Kāhui Maunga, Kāhui Atua, Taranaki Iwi, Parihaka
“Ko taku poi te manu” 2019.
Woollen blanket, ribbon, embroidery silks
The concept of my Poi-manu artworks is based on the ancient ceremonial tradition of poi distinct to the tribes of the Taranaki and Whanganui regions. In this tradition, the poi is a tool for ritual keeping the timing in the recitation of karakia and whakapapa, referred to as poi-manu in my kāinga of Parihaka. The symbols embroidered onto these poi-manu are derived from the oratorical imagery of Parihaka verse and chant. The use of blanket as the medium is a political statement speaking to the taking of our whenua and the loss of Maori autonomy. The blanket is a metaphor for the land, but also a reference to New Zealand’s economic wealth built on the back of colonial land confiscation and systematic dispossession.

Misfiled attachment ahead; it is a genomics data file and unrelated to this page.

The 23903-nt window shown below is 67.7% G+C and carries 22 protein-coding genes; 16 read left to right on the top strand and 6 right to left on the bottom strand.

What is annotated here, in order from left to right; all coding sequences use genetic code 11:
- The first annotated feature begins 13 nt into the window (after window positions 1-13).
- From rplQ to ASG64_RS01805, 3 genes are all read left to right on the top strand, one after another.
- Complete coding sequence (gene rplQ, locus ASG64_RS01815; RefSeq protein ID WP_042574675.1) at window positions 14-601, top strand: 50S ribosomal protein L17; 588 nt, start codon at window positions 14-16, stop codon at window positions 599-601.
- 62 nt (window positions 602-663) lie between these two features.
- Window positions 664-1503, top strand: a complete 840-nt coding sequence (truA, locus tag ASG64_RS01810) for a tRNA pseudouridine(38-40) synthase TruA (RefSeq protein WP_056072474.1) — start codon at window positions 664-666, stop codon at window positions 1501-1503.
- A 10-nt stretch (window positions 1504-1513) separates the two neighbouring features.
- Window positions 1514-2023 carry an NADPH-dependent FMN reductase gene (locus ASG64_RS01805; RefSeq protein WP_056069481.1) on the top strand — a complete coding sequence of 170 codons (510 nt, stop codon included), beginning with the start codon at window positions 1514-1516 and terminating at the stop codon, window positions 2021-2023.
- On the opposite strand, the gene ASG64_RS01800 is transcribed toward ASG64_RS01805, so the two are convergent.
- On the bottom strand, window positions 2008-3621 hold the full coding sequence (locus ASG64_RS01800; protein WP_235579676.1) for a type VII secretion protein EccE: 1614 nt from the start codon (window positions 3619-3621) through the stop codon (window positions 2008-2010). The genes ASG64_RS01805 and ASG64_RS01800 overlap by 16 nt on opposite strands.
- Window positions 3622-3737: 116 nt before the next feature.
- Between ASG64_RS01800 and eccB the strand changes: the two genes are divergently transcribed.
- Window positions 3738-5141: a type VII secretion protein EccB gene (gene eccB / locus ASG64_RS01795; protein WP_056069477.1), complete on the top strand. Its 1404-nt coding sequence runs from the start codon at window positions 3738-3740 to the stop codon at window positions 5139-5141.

As a medium, fiber is a conduit for energy and a holder of memory in much the same way that our hair is. I enjoy the process of capturing and shaping this element, whether I’m working with fiber in the form of metals, harakeke, kareao, woollen blanket or other fabric materials.
Ultimately our tūpuna inspire my creative expression, through their timeless examples of resilience through continuously evolving, so that our ways of being and knowing have meaning and purpose to who and where we are now.
The Art – what does this means to the Artist
First and foremost I believe that it’s the distinction of whakapapa Māori expressing itself through any chosen artform. It’s my intention as a Maori artist that my art be an autonomous medium for reclaiming and self-defining indigenous voice and space.
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